The past as a determinant of the present: Historical continuity, collective angst, and opposition to immigration

Jetten, Jolanda and Wohl, Michael J. A. (2012) The past as a determinant of the present: Historical continuity, collective angst, and opposition to immigration. European Journal of Social Psychology, 42 4: 442-450. doi:10.1002/ejsp.865


Author Jetten, Jolanda
Wohl, Michael J. A.
Title The past as a determinant of the present: Historical continuity, collective angst, and opposition to immigration
Journal name European Journal of Social Psychology   Check publisher's open access policy
ISSN 0046-2772
1099-0992
Publication date 2012-06
Sub-type Article (original research)
DOI 10.1002/ejsp.865
Volume 42
Issue 4
Start page 442
End page 450
Total pages 9
Place of publication Bognor Regis, West Sussex, United Kingdom
Publisher John Wiley & Sons
Collection year 2013
Language eng
Abstract We propose that the perceived continuity between a group's past and present can be a psychological resource that provides confidence in the group's future vitality, thereby reducing the need to preserve identity. In two studies, English participants were told that there was continuity or discontinuity between England's past and present. Both studies showed that higher identifiers (but not lower identifiers) experienced more collective angst (i.e., concern for the group's future) and were more opposed to immigration when English history was presented as discontinuous compared with continuous. Importantly, collective angst mediated the effect of the historical continuity manipulation on opposition to immigration. We conclude that, particularly among those higher in group identification, perceived discontinuity of the group's past can undermine the perceived vitality of the future, thereby increasing the need to preserve current collective identity.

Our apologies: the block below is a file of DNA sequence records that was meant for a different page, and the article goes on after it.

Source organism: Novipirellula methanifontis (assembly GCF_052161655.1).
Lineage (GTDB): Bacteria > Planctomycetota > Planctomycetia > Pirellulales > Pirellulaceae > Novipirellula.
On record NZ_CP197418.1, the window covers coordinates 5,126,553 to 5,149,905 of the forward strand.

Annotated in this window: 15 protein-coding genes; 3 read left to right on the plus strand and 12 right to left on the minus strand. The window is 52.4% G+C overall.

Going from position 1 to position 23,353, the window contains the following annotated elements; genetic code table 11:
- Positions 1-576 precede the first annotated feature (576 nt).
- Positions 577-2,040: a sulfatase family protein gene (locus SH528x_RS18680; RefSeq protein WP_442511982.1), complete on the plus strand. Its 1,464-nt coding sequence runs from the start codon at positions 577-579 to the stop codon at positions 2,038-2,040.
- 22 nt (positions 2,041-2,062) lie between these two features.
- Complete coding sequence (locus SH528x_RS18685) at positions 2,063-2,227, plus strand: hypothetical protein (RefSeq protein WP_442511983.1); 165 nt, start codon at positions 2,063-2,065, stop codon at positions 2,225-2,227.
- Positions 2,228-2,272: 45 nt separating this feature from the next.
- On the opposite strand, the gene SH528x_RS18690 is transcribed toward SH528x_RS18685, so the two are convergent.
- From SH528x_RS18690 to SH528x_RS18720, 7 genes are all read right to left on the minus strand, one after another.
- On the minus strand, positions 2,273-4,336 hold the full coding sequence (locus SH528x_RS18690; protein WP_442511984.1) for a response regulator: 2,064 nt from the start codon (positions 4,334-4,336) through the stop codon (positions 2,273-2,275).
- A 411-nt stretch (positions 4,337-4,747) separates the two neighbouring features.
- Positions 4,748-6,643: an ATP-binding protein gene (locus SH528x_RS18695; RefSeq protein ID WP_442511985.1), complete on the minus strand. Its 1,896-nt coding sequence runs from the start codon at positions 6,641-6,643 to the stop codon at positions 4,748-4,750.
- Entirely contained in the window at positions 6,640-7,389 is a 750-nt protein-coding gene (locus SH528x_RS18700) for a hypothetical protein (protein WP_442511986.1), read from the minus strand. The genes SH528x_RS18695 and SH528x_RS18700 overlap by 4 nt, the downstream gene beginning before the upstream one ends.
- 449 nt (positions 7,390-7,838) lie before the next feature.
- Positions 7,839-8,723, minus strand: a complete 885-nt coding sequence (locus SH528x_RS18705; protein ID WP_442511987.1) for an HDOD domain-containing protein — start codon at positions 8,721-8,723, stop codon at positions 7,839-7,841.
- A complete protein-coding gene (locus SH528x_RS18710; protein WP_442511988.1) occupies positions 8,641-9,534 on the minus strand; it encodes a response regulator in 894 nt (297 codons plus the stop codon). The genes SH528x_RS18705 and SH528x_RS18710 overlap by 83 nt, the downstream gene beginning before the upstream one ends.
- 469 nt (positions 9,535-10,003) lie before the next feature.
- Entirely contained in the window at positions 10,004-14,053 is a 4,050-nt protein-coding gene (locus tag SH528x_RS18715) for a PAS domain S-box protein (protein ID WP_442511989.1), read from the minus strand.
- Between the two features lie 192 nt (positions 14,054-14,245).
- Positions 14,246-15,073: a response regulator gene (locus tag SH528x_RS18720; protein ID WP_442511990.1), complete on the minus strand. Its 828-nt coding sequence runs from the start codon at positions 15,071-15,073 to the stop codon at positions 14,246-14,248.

Keyword Social identity
Intergroup discrimination
Autobiographical memory
Representations
Differentiation
Q-Index Code C1
Q-Index Status Confirmed Code
Institutional Status UQ
Additional Notes Article first published online: 18 November 2011.

Document type: Journal Article
Sub-type: Article (original research)
Collections: Official 2013 Collection
School of Psychology Publications
 
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